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TOMO – Butterfly Dream and Other Guitar Works

Culminating a journey which took him from the traditional sounds of rural Missouri to the dense psychedelia of the Japanese underground, Tomo’s first solo release on Subvalent is a masterpiece of folk minimalism that calls on the spirits of Sandy Bull, Robbie Basho and Hamza El Din. Combining deft guitar fingerwork with hurdy gurdy, electric tamboura and voice, Butterfly Dream and Other Guitar Works invites the listener into a world of nostalgic melodies against a backdrop of hypnotic country blues, Nubian-tinged compositions, and understated American Primitivism.

Known primarily for his hurdy gurdy and saxophone work with Japanese free drone-psych unit Tetragrammaton and for collaborations with other Japanese artists such as Junzo Suzuki (Miminokoto, Acid Mothers Temple), Hiroshi Hasegawa (Astro, C.C.C.C.) and À qui avec Gabriel, Tomo makes a confident return to the eclectic solo guitar playing of his earlier years. During an eight-year stint in small-town Missouri in his late teens, Tomo discovered blues, country, bluegrass, ragtime, Hawaiian music and Dixieland jazz, learning guitar picking styles from a local banjo player and record collector of old Americana. In the years to follow, his interest in folk music and tuning systems spread to other instruments, and he became a proficient player of the oud, saz, sitar, banjo, violin, biwa and—more recently—hurdy gurdy and soprano saxophone.

Although owing a substantial debt to John Fahey and his folk brethren on the Takoma Label, the artist’s approach to traditional forms is very much his own. This album embarks on a mesmerizing and introspective journey that begins with Tomo’s deep appreciation for the relationship between harmony, temperament and drone. Although the guitar work takes center stage, the influence of the American minimalists (a la La Monte Young and Terry Riley) is also obvious, resulting in a dreamy alchemy between folk tradition and contemporary music.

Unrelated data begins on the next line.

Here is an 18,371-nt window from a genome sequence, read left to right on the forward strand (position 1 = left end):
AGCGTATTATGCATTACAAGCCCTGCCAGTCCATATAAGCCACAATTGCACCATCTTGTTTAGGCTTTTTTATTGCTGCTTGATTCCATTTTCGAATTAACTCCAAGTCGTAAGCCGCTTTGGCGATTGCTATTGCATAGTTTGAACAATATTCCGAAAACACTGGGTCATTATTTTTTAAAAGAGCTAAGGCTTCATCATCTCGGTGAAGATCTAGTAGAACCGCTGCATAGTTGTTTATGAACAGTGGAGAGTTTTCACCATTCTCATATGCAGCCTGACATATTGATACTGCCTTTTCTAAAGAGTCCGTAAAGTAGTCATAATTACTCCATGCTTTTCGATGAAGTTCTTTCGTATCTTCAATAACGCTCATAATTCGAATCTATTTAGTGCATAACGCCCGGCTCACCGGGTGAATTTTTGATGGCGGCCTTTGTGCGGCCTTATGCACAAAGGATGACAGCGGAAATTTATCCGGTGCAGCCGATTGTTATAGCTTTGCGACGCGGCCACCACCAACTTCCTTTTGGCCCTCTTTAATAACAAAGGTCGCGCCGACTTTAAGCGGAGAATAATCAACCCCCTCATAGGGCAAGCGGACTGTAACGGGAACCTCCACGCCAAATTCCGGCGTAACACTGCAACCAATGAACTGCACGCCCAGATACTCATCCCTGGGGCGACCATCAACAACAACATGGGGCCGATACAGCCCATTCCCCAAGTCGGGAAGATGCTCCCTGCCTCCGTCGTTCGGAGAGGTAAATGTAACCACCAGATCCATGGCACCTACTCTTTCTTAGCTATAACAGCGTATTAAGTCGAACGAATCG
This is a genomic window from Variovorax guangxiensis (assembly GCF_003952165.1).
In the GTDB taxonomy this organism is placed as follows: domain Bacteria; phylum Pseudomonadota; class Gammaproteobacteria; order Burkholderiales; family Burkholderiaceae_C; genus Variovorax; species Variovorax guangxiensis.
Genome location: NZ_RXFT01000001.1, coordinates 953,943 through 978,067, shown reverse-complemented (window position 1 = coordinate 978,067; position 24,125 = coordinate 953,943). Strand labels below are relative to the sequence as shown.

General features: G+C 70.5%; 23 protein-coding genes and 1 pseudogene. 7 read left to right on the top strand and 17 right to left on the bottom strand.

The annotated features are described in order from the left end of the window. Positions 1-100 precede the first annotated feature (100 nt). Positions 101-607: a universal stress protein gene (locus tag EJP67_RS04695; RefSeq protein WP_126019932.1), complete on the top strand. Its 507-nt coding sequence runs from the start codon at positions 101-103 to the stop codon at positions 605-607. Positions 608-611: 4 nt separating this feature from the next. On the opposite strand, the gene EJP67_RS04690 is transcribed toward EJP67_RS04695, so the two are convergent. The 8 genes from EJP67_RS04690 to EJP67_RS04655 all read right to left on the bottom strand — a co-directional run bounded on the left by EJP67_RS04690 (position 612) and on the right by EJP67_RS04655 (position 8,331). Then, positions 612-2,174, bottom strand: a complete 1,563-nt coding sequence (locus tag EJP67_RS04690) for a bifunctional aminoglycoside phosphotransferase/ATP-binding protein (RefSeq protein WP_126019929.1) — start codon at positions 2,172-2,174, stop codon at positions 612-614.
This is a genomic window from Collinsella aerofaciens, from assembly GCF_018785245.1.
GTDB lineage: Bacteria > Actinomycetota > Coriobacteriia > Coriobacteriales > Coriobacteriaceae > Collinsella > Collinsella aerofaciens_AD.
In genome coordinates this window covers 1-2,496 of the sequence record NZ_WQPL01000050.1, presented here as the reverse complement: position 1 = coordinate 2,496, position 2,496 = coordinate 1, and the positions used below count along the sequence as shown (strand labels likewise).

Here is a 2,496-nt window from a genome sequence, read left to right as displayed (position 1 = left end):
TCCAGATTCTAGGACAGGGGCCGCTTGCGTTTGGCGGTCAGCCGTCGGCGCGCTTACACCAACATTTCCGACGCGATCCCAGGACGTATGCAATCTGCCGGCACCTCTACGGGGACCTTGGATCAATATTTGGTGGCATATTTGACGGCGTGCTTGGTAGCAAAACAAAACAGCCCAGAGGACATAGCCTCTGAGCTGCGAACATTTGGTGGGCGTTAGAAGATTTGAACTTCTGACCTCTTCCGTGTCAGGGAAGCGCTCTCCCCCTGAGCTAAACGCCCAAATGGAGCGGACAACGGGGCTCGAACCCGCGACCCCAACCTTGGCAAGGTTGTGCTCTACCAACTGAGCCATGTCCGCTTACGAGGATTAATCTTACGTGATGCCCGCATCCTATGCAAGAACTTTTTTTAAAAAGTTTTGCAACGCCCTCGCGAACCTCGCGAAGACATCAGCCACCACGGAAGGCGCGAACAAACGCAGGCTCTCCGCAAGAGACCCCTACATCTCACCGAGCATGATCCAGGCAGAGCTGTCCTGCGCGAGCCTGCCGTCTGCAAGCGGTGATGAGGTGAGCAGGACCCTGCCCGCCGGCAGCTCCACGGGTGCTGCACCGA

A listening experience for fans of Steffen Basho-Junghans, James Blackshaw, Loren MazzaCane Connors and Peter Walker.

Format: 1 compact disc
Catalog no: SBV004
Price: $14 (includes free shipping worldwide)


Reviews

Listeners hungry for dazzling 12-string guitar playing of the kind associated with James Blackshaw and others of his ilk should definitely do themselves a favour and investigate Butterfly Dream and Other Guitar Works by Tomo (Transcendental Organic Magical Objective). Blending elements of drone, raga, folk, and American minimalism (of the Terry Riley kind) into a bold hybrid, the Japan-based muso proves himself to be every bit a match for his American counterparts.
- textura

A truly mesmerising experience, this release deserves to be mentioned alongside the praise currently heaped upon similar artists such as James Blackshaw.
- Tasty Fanzine

That TOMO lays out over an hour of genre melting, culture melting, stress melting tunes is simply a gift of unheralded proportions. TOMO’s work here is magic, pure and simple, extending far beyond the already impressive (understatement) grandeur of its 20+ minute title track, and off into the horizon. Don’t miss this album.
- Anti-Gravity Bunny

One of the most amazing pieces is the 22 minute title track. It starts out with a harmonious mix of 6 string picking & hurdy gurdy drone and it just weaves a tremendous tapestry of surreal textures, a mid-tempo guitar pulse dancing over heaving tonal bliss. By the end of the 20 minutes, though, the guitar has mysteriously buried itself under the drone, which has gotten louder & louder until you’re left with a warm wall of static thrum glory.
- Thistle, Forest Gospel

On his new solo album, “Butterfly Dreams and Other Guitar Works” we can hear his virtuoso skills as a guitarist. On seven tracks, lasting between 2 and 22 minutes we can hear him enter and continuously develop the tradition of guitar players like John Fahey and Robbie Basho; great, fluid picking in raga/drone style. The calmness of the music embraces you, brings you into a meditative state… Few players could manage to keep the listeners attention on highest level for such a long time, but TOMO’s high skills as a player, composer and improviser makes this a surprisingly easy flowing journey.
- Stefan Eck, Terrascope